When Intel set up the IA-64 project down there in Satan Clara, it sparked off quite an internal fight at the chip firm, as we reported at the time, passim.
Intel poured a heap of resources into the Merced (soon to be the Itanic) platform, and that caused quite a few hackles to be raised amongst the Willamette-Foster team, who wondered just why their own company was setting about the IA-64 project in just such a fashion.
Old-time readers will recall the multiple hirings Intel made of what we then termed "babes in the wood" to work on the Merced project, and how the whole IA-64 project seemed dogged by delays, delays and yet more delays.
That came to a head at the last IDF when Intel turned to the pilot project, which, as we revealed here some days back, will now apply to the McKinley project too.
IA-64 all seems to have gone a little low-profile at Intel, but whether this is because of pressure from its customers or for internal reasons, it's hard at a distance to say.
The fact is that Compaq has never been that keen on implementing Intel's plans for the Itanium and the McKinley chips, its server division plainly telling us some time ago that it wanted to take the eight-way SMP route first with Foster and then with McKinley, when the time was right.
HP, on the other hand, being Intel's partner in the Merced project, has always been very gung-ho about everything, but an interview with Compaq's now retired Jesse Lipcon, which you can find here, in PDF form, has some interesting other views on the whole subject.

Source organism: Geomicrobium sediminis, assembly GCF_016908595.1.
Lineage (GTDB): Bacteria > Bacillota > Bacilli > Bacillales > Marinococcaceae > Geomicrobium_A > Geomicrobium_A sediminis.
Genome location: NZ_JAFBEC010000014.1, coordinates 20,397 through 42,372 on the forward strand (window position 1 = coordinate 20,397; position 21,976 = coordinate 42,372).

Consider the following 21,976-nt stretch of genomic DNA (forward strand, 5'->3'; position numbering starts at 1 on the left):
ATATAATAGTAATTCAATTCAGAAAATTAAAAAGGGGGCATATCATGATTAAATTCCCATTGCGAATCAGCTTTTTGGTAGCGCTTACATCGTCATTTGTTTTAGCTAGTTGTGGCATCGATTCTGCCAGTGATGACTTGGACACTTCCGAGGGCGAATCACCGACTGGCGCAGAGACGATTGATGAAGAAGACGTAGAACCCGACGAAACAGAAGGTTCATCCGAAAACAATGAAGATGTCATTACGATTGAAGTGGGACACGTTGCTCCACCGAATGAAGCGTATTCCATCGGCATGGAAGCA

Speaking on the whole IA-64 project, Lipcon, who now has little to lose and few axes to grind, said the following: "We think that Intel and HP have chosen the more difficult path, and ultimately the wrong path."
While Intel has always said that IA-64 processors will not come into their own until 2003 and 2004, its emphasis on the Pentium 4 next year now seems to cut down the Itanic and the McKinley to second fiddles in the chip orchestra.
Intel's roadmap shows it is pretty confident that it can clock Fosters and Pentium 4s to 2GHz and above, and that as early as Q3 next year -- Itanics however, still do not clock as high as Intel wanted them to earlier this year.
Will they ever reach the giggle hurtz speeds that Foster and the Pentium 4 seem capable of now?
The powers at Intel insist that you cannot compare their IA-64 family with their IA-32 family and we suppose there is some merit to this argument, but it's all looking a trifle embarrassing, at least from the outside.
If Intel is still as committed to the IA-64 platform, on which they've spent oodles of money in the past, we would expect them to announce some major breakthrough and real soon now. Instead, as the roadmap we saw last week showed, it seems to be pilots, pilots all the way, at least for the whole of 2001. The OEMs are keeping pretty quiet about it too.
Tracking the progress of the Merced-Itanium will cause many an attack of the collywobbles for commentators. Linley Gwennap, for example, then publisher of the Microprocessor Report newsletter, said in 1998: "If you look at this [Merced vs. competition] as a chess match, then Intel has already won the game." ®
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